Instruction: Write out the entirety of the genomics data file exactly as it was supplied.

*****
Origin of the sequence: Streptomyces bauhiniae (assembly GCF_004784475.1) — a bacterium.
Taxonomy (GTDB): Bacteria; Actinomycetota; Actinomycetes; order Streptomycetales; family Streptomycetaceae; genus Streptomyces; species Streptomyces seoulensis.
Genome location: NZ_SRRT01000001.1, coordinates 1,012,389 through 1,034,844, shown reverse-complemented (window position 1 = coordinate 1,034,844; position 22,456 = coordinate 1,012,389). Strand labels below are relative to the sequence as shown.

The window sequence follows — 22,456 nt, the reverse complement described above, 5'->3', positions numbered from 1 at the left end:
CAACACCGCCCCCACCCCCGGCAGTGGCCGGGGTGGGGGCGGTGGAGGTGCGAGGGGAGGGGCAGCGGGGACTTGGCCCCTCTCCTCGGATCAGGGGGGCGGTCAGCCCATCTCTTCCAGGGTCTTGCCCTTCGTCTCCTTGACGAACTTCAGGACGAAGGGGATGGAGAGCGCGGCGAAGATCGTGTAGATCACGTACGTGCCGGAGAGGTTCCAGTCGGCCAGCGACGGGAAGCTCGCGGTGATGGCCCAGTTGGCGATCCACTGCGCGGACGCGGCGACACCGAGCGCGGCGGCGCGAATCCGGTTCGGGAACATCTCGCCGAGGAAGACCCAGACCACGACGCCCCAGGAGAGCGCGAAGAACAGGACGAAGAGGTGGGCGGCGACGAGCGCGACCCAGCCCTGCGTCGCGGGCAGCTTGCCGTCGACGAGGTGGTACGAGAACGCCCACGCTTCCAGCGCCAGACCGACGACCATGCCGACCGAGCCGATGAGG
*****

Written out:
Origin of the sequence: Streptomyces bauhiniae (assembly GCF_004784475.1) — a bacterium.
Taxonomy (GTDB): Bacteria; Actinomycetota; Actinomycetes; order Streptomycetales; family Streptomycetaceae; genus Streptomyces; species Streptomyces seoulensis.
Genome location: NZ_SRRT01000001.1, coordinates 1,012,389 through 1,034,844, shown reverse-complemented (window position 1 = coordinate 1,034,844; position 22,456 = coordinate 1,012,389). Strand labels below are relative to the sequence as shown.

The window sequence follows — 22,456 nt, the reverse complement described above, 5'->3', positions numbered from 1 at the left end:
CAACACCGCCCCCACCCCCGGCAGTGGCCGGGGTGGGGGCGGTGGAGGTGCGAGGGGAGGGGCAGCGGGGACTTGGCCCCTCTCCTCGGATCAGGGGGGCGGTCAGCCCATCTCTTCCAGGGTCTTGCCCTTCGTCTCCTTGACGAACTTCAGGACGAAGGGGATGGAGAGCGCGGCGAAGATCGTGTAGATCACGTACGTGCCGGAGAGGTTCCAGTCGGCCAGCGACGGGAAGCTCGCGGTGATGGCCCAGTTGGCGATCCACTGCGCGGACGCGGCGACACCGAGCGCGGCGGCGCGAATCCGGTTCGGGAACATCTCGCCGAGGAAGACCCAGACCACGACGCCCCAGGAGAGCGCGAAGAACAGGACGAAGAGGTGGGCGGCGACGAGCGCGACCCAGCCCTGCGTCGCGGGCAGCTTGCCGTCGACGAGGTGGTACGAGAACGCCCACGCTTCCAGCGCCAGACCGACGACCATGCCGACCGAGCCGATGAGG